Active Measure, 2017, steel, dichroic glass, neodymium, 14"h x 12"w x 12"d
Compound Growth, 2017, aluminum, 22"h x 48"w x 24"d
Neither quite dead nor alive, machine nor animal, the ever-accelerating leviathan of global capital fascinates and repels. Similarly, the writhing segmented metallic sculpture Compound Growth illicits a mixture of attraction and dread, heeding its own relentless rhythm in a chained danse macabre.
Compound Growth Study, 2017, Pencil on paper, 11"h x 14'w
Active Measure: tigerswan, 2017, aluminum, steel, rubber, dichroic glass, 14"h x 18"w x22"d
Active Measure: tigerswan
Active Measure: 2nd one, 2017, aluminum, glass, 8"h x 12"w x 8"d
Active Measure: memocide, 2017, aluminum, steel, rubber dichroic glass, 12"h x 18"w x 8"d
untitled, 2017, polycarbonate, aluminum, nylon, dichroic glass, 48"h x 120"w x 84"d
Over the past three years Hamilton has worked on a monumental land art performance project involving high wire walking, design, building, and physical training. The sculptures he has worked on concurrently relate directly to this project. An exploration of possibility and structure has always been a staple in his work, but it becomes much more serious when building aerial structures upon which his life depends. Hamilton takes a stance of total responsibility when he becomes engineer designer, fabricator and performer. He must face the fact that he is fallible and that misconceptions on his part can be costly. The work can be summed up as an experiment in possibility, the construction of a bridge connecting idea and intention to action and creation. Kurt Gödel, the influential mathematician and logician, described the impossibility of grasping the absolute, of perfectly bridging the apparent chasm between mind and matter. In his famous Incompleteness Theorems, he stated that we can either generate a theory which is consistent but incomplete, or a theory which is complete but contains contradictions. When life confronts us with a decision, given Gödel’s insight into the limits of our ability to “know,” how do we proceed? We experience the double bind of knowing that any decision which is without loss does not account for possibility and one which accounts for possibility intrinsically leads to confusion. Incompleteness Theorem explores forms and ideas which reflect Gödel’s insight. Using mirrors, steel, and magnets to explore the interaction of invisible force with tangible material, Hamilton investigates paradox and the confusion which arises from a mind that believes itself separate from experiential phenomena.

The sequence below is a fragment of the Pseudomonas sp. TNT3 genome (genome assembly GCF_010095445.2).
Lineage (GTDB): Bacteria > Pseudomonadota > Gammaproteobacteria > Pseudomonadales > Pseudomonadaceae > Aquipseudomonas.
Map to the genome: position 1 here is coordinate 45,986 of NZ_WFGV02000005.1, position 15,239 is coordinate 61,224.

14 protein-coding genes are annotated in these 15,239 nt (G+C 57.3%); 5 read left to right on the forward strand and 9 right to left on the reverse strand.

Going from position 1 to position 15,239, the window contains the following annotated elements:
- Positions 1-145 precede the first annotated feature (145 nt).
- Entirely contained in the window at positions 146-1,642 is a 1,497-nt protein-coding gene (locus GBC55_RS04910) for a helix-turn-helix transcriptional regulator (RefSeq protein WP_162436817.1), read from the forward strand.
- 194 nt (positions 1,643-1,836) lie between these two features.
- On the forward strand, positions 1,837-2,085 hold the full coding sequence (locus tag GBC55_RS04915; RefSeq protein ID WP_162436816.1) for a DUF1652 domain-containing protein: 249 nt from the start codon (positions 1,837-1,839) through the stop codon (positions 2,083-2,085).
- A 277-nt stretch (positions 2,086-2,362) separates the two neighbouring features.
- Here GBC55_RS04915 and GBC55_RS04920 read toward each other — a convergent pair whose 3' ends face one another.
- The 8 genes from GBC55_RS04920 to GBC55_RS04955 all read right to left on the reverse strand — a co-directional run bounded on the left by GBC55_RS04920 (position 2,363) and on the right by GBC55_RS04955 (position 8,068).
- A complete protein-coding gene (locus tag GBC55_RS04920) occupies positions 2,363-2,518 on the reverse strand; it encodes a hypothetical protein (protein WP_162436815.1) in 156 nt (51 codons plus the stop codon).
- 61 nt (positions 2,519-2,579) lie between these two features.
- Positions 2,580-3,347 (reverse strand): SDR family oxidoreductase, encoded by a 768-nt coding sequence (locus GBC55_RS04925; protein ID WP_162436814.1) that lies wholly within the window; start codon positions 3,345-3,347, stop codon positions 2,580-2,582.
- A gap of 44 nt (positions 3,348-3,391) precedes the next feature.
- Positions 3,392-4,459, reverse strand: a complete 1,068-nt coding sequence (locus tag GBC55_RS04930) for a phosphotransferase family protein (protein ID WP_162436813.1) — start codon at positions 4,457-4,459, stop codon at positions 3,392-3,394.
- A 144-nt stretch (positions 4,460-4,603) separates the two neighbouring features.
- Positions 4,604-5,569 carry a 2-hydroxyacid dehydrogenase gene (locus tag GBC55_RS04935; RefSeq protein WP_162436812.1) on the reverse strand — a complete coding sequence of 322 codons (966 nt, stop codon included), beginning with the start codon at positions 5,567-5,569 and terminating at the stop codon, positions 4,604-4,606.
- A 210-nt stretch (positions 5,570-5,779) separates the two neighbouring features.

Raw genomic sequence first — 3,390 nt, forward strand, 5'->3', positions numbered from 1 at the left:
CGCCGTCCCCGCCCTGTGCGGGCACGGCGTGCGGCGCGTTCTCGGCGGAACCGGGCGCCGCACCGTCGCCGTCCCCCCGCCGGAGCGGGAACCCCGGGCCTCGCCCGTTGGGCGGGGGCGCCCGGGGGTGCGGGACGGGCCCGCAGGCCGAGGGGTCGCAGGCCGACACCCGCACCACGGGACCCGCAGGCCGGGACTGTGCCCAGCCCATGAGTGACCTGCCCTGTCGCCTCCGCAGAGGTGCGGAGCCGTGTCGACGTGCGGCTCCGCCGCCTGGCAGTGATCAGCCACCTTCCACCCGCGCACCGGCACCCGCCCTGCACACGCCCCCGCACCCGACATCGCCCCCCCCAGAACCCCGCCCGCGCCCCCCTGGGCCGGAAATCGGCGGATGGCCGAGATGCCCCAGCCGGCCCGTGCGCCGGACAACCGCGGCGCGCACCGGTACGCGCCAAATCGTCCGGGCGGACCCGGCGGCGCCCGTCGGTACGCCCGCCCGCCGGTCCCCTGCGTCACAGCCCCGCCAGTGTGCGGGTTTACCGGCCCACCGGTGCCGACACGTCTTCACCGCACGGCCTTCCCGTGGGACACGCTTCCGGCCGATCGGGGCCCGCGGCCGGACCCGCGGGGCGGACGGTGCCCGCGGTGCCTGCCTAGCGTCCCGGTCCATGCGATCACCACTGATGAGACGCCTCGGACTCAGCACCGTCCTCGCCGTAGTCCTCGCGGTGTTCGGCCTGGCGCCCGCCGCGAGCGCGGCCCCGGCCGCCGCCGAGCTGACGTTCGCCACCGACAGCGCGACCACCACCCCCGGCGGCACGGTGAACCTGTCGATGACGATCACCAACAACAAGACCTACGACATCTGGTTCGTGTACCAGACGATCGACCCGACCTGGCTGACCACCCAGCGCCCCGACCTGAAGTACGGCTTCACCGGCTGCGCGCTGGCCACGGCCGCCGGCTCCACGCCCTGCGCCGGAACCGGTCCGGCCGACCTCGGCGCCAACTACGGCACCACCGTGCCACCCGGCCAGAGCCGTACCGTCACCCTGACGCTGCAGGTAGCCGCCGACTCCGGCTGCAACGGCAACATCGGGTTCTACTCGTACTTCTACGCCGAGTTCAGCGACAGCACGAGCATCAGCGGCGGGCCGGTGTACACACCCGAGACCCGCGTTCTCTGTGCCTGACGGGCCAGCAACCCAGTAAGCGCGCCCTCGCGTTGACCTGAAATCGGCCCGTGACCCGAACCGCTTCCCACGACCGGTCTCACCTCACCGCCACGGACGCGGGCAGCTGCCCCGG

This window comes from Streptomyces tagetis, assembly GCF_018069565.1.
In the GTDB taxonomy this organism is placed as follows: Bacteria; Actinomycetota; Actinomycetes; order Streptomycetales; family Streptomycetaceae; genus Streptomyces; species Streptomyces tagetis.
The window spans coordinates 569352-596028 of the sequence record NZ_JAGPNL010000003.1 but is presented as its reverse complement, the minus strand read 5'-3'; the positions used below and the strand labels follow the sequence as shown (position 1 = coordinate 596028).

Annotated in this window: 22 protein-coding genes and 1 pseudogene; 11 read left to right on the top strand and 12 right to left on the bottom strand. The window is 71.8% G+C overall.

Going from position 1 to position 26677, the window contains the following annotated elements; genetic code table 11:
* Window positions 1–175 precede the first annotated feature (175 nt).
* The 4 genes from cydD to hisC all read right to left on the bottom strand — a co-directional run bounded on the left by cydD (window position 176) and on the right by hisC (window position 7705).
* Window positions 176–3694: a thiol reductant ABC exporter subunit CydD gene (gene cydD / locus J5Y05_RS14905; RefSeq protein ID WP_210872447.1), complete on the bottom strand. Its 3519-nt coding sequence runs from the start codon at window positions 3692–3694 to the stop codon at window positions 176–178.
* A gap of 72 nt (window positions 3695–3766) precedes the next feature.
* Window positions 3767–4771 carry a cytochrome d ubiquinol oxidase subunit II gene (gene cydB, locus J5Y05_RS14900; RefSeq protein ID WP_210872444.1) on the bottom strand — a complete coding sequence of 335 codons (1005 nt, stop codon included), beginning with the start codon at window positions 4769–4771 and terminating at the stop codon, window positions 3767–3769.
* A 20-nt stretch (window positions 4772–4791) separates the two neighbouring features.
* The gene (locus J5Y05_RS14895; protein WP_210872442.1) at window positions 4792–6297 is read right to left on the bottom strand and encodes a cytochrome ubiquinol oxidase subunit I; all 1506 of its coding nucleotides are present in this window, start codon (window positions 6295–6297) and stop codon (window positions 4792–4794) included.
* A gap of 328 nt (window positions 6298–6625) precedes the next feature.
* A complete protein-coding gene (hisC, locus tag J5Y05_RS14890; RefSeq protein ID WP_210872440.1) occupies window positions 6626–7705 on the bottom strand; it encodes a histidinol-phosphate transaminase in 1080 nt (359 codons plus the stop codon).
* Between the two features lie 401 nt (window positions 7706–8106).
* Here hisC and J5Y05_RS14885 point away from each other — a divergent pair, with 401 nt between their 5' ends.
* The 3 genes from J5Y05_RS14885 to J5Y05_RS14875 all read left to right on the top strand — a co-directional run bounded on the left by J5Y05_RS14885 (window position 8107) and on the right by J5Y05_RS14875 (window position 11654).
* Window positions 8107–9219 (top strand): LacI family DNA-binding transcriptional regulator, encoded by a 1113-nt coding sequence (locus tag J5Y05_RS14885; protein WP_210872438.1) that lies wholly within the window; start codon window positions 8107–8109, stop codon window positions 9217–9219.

Magnetic Bombing, 2016, steel, neodymium, 10"h x 10"w x 2"d
2012, steel, spandex, nylon, 16'h x 36'w x 24'd
Thanatos is a complex large scale site specific installation which was the centerpiece of a 2012 exhibition held at The Center for Contemporary Art in Santa Fe, New Mexico.
Energy is stored within the installation in the form of highly tensioned nylon webbing. The nylon straps hold poles erect, suspend forms of steel and fabric, and allow visual rhythms to be held in a state of suspended animation. Hamilton uses this structure of Thanatos and its tactile stored energy as a means to examine the intertwining of creative and destructive potentials.
Eros is a sculptural mechanical exploration of the relationship between lovers. Through its creation and varied installations, Hamilton explores the forces of desire, fear, and their coincidence.
Eros is built of modular parts allowing indefinite forms. When installed, it assumes a static position which represents a configuration, not the fixed and final form of classical sculpture. Eros’s next incarnation will not be a duplicate of the last. A very simple set of wrenches is all that is necessary to accomplish an installation of the sculpture, and a mapping of the parts in a particular installation for future reproduction is never done. Every iteration is a response of the artist using Eros’s parts to build a relationship with one and other and to the new environment.